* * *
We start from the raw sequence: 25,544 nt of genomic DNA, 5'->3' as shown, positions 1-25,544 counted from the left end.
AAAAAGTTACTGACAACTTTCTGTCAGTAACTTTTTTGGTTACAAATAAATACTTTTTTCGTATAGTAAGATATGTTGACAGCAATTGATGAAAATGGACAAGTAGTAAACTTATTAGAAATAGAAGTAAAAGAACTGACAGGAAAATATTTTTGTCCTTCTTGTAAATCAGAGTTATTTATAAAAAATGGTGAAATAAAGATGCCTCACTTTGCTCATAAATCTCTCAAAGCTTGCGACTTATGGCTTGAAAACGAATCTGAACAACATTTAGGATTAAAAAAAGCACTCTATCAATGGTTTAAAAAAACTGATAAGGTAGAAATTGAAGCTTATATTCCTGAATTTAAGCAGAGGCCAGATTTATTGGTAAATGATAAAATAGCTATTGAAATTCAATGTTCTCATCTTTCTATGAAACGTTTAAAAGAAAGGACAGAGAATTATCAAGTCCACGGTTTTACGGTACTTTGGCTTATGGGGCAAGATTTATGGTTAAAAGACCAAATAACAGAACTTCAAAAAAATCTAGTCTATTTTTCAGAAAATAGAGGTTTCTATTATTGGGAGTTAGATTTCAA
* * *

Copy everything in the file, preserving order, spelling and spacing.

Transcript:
We start from the raw sequence: 25,544 nt of genomic DNA, 5'->3' as shown, positions 1-25,544 counted from the left end.
AAAAAGTTACTGACAACTTTCTGTCAGTAACTTTTTTGGTTACAAATAAATACTTTTTTCGTATAGTAAGATATGTTGACAGCAATTGATGAAAATGGACAAGTAGTAAACTTATTAGAAATAGAAGTAAAAGAACTGACAGGAAAATATTTTTGTCCTTCTTGTAAATCAGAGTTATTTATAAAAAATGGTGAAATAAAGATGCCTCACTTTGCTCATAAATCTCTCAAAGCTTGCGACTTATGGCTTGAAAACGAATCTGAACAACATTTAGGATTAAAAAAAGCACTCTATCAATGGTTTAAAAAAACTGATAAGGTAGAAATTGAAGCTTATATTCCTGAATTTAAGCAGAGGCCAGATTTATTGGTAAATGATAAAATAGCTATTGAAATTCAATGTTCTCATCTTTCTATGAAACGTTTAAAAGAAAGGACAGAGAATTATCAAGTCCACGGTTTTACGGTACTTTGGCTTATGGGGCAAGATTTATGGTTAAAAGACCAAATAACAGAACTTCAAAAAAATCTAGTCTATTTTTCAGAAAATAGAGGTTTCTATTATTGGGAGTTAGATTTCAA